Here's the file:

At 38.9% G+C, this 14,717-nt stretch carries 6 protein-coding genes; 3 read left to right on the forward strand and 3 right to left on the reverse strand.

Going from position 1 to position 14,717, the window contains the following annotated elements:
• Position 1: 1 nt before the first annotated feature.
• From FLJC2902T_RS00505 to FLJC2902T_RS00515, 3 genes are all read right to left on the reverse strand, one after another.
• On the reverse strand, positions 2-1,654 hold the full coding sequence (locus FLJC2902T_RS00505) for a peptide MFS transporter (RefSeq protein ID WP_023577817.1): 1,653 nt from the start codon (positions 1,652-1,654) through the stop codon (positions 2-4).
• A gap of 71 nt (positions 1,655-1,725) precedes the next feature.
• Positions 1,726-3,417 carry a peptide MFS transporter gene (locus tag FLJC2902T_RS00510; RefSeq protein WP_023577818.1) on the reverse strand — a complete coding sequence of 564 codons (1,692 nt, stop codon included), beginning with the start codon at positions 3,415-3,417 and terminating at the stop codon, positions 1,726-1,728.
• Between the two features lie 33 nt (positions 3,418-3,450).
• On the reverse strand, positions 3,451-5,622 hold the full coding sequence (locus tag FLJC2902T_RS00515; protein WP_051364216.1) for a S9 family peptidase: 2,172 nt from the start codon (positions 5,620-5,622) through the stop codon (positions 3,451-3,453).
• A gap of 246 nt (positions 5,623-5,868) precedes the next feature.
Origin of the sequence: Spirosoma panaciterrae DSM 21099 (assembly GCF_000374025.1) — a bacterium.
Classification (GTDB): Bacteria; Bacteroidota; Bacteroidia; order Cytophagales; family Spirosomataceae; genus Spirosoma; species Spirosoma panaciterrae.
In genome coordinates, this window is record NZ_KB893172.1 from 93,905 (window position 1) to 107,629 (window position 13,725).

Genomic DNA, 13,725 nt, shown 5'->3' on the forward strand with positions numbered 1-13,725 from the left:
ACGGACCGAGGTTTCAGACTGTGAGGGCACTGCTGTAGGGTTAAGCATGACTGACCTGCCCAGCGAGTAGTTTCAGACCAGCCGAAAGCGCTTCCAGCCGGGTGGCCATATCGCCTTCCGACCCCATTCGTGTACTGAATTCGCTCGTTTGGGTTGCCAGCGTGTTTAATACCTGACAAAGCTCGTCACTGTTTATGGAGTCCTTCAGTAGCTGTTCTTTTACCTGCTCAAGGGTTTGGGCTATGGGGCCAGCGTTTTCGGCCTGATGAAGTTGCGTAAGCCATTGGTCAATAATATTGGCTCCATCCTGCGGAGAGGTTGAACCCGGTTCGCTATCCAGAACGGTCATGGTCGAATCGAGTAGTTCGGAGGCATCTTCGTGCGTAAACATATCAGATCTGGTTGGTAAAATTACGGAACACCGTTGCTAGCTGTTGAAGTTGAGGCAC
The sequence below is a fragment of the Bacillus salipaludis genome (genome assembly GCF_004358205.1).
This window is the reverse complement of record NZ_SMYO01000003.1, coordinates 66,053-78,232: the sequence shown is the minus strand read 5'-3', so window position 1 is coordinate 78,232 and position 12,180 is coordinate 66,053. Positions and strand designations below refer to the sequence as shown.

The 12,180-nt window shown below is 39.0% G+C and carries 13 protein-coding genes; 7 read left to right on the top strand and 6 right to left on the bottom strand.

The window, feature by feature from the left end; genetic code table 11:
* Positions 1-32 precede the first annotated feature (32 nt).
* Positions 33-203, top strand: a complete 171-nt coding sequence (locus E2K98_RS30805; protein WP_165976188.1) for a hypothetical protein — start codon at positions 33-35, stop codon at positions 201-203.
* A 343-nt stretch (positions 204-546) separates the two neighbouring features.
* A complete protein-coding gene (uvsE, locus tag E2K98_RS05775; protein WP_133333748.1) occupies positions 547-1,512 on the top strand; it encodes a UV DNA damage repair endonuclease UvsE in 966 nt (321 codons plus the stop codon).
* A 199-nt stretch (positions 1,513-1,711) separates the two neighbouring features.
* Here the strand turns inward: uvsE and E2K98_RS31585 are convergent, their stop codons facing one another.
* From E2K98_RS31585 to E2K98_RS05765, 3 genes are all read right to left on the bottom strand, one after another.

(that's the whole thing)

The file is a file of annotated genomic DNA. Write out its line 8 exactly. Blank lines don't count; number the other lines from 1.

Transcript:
• Between the two features lie 33 nt (positions 3,418-3,450).